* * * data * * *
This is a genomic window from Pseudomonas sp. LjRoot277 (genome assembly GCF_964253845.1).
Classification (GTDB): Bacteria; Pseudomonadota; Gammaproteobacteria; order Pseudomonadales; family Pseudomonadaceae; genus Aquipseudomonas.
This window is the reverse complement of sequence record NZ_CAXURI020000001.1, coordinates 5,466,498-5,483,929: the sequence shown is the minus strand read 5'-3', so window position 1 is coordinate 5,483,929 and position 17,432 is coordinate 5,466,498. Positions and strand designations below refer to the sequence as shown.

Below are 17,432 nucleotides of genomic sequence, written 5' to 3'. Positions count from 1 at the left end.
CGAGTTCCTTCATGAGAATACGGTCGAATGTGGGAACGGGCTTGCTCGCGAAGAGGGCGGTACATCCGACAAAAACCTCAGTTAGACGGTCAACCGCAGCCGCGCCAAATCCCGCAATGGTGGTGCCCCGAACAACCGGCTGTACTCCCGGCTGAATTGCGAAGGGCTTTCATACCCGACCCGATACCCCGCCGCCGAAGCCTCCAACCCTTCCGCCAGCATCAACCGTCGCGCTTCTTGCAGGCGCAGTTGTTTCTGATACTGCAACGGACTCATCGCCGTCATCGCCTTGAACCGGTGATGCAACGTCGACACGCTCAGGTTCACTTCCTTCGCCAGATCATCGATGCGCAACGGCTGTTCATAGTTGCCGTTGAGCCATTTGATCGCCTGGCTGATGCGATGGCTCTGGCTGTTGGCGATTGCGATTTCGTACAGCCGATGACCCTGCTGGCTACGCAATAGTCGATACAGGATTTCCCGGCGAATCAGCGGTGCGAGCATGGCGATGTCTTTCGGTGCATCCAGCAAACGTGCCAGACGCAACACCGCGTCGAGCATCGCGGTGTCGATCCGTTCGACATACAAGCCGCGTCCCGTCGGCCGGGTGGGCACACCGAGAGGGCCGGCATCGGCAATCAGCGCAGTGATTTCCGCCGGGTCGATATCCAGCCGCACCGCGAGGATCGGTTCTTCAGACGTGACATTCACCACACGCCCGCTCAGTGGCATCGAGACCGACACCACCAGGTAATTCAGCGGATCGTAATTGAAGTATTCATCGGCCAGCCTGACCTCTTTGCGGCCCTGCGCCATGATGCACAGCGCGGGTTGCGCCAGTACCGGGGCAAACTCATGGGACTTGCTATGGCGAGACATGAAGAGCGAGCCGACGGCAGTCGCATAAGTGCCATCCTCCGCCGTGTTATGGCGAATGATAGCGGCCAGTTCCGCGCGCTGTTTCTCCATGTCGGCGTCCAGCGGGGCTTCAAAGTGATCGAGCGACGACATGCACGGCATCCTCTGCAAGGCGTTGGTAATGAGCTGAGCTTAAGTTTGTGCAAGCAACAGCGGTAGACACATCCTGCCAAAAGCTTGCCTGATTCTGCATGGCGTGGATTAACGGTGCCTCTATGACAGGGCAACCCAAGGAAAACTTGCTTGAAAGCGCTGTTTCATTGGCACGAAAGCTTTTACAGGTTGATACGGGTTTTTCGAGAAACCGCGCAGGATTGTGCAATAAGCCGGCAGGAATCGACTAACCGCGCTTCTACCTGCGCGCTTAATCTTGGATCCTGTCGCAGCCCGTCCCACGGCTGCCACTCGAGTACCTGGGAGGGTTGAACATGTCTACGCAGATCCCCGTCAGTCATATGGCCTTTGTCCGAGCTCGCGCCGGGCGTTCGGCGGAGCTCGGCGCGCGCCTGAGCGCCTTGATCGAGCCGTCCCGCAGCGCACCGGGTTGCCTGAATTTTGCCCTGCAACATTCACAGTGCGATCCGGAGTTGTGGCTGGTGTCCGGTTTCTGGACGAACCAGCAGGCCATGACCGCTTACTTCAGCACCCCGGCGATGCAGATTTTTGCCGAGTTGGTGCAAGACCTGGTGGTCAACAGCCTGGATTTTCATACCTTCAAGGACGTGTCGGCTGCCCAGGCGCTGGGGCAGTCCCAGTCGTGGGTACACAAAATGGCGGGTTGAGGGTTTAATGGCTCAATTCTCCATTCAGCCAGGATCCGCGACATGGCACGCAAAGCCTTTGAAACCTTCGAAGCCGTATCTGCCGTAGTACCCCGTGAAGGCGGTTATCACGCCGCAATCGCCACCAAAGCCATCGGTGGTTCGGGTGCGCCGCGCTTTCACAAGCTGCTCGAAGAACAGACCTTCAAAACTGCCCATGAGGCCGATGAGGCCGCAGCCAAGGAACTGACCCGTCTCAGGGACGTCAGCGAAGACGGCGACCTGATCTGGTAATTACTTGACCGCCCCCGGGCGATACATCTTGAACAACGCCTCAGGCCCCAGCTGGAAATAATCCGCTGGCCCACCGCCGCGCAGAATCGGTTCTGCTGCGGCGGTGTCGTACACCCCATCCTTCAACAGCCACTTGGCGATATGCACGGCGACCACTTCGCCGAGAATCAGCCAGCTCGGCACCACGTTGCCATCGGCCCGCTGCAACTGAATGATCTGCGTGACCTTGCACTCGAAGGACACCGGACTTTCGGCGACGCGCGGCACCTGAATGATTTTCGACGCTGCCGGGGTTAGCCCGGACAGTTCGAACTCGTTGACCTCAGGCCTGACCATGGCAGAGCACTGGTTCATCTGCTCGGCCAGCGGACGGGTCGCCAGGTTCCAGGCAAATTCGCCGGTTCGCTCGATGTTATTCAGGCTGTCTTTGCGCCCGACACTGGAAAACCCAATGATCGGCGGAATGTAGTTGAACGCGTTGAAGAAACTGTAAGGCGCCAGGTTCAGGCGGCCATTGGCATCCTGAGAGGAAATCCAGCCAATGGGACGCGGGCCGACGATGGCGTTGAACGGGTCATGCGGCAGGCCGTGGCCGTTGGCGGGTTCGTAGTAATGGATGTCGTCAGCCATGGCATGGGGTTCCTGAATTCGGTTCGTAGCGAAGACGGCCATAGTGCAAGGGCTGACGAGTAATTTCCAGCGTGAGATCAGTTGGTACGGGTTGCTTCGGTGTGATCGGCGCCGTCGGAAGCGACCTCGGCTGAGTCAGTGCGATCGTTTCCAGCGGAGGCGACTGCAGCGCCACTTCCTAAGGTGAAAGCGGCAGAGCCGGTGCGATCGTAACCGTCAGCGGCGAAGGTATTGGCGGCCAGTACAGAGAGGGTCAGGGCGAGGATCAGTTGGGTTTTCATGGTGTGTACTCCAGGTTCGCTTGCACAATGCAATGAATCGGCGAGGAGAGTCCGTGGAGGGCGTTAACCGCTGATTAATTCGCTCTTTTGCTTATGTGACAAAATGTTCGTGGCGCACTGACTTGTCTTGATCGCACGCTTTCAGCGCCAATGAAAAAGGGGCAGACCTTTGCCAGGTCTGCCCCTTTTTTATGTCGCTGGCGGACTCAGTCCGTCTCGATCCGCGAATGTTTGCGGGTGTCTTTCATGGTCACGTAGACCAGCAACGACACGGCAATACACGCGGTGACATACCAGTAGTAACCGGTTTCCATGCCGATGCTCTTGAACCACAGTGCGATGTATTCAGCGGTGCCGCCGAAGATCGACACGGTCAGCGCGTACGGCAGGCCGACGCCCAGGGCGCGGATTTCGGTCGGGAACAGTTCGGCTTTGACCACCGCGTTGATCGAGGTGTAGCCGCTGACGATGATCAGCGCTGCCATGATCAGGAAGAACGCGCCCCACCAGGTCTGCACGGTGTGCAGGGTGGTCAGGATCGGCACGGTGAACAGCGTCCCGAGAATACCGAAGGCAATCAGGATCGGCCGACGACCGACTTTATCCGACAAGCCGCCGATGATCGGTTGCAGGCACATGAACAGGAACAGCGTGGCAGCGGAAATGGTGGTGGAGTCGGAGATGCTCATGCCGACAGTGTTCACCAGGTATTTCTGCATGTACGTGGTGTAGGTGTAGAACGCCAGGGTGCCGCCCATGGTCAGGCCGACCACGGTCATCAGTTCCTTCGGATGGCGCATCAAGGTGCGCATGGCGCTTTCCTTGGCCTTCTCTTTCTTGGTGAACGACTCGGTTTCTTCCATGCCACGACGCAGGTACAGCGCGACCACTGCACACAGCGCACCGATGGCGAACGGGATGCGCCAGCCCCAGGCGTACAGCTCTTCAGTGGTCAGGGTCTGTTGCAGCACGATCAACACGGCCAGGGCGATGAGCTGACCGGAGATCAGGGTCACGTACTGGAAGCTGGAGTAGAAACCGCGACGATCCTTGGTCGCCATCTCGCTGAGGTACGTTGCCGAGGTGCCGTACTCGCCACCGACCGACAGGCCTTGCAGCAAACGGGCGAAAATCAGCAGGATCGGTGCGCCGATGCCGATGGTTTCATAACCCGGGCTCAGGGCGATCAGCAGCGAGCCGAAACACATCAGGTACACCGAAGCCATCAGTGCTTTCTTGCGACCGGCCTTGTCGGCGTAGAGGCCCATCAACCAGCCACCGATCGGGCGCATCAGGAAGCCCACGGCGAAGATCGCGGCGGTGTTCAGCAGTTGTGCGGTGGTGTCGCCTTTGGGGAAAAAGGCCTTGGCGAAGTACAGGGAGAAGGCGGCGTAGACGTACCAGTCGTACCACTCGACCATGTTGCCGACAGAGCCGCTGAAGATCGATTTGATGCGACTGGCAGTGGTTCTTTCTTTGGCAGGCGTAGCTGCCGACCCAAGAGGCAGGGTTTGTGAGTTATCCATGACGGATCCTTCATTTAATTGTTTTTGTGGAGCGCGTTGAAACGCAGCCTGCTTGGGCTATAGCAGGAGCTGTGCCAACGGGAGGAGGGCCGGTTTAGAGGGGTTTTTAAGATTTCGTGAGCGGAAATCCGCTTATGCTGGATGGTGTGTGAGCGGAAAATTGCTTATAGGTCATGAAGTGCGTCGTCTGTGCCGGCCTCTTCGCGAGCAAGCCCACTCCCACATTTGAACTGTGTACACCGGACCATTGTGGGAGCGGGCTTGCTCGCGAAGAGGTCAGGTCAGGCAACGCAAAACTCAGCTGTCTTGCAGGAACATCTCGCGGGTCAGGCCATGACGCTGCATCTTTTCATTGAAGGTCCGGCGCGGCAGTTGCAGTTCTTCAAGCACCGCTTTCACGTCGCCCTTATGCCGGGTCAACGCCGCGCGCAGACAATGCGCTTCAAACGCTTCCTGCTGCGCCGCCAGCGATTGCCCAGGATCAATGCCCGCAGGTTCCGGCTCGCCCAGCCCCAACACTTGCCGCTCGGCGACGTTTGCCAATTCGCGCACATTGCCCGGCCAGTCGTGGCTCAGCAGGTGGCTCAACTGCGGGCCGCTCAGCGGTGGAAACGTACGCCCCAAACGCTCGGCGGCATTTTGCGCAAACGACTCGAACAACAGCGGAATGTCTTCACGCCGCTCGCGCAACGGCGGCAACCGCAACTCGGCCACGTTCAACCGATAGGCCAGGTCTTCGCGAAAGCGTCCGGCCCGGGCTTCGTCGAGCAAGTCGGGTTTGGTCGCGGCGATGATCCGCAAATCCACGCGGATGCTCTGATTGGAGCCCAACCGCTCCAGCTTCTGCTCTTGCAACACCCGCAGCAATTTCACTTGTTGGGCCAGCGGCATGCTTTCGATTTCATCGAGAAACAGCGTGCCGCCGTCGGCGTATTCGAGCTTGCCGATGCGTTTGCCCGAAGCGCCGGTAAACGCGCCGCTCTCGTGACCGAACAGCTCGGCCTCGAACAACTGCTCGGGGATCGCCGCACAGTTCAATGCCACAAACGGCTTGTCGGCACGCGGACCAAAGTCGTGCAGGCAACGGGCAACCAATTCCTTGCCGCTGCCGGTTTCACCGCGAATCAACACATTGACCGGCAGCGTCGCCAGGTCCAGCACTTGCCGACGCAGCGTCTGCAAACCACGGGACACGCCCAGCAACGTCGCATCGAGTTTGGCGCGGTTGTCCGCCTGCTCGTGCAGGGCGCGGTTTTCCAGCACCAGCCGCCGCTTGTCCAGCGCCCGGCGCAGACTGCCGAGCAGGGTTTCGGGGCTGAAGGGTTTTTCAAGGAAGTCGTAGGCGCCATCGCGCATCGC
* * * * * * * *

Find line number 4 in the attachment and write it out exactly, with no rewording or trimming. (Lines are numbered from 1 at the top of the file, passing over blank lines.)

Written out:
Below are 17,432 nucleotides of genomic sequence, written 5' to 3'. Positions count from 1 at the left end.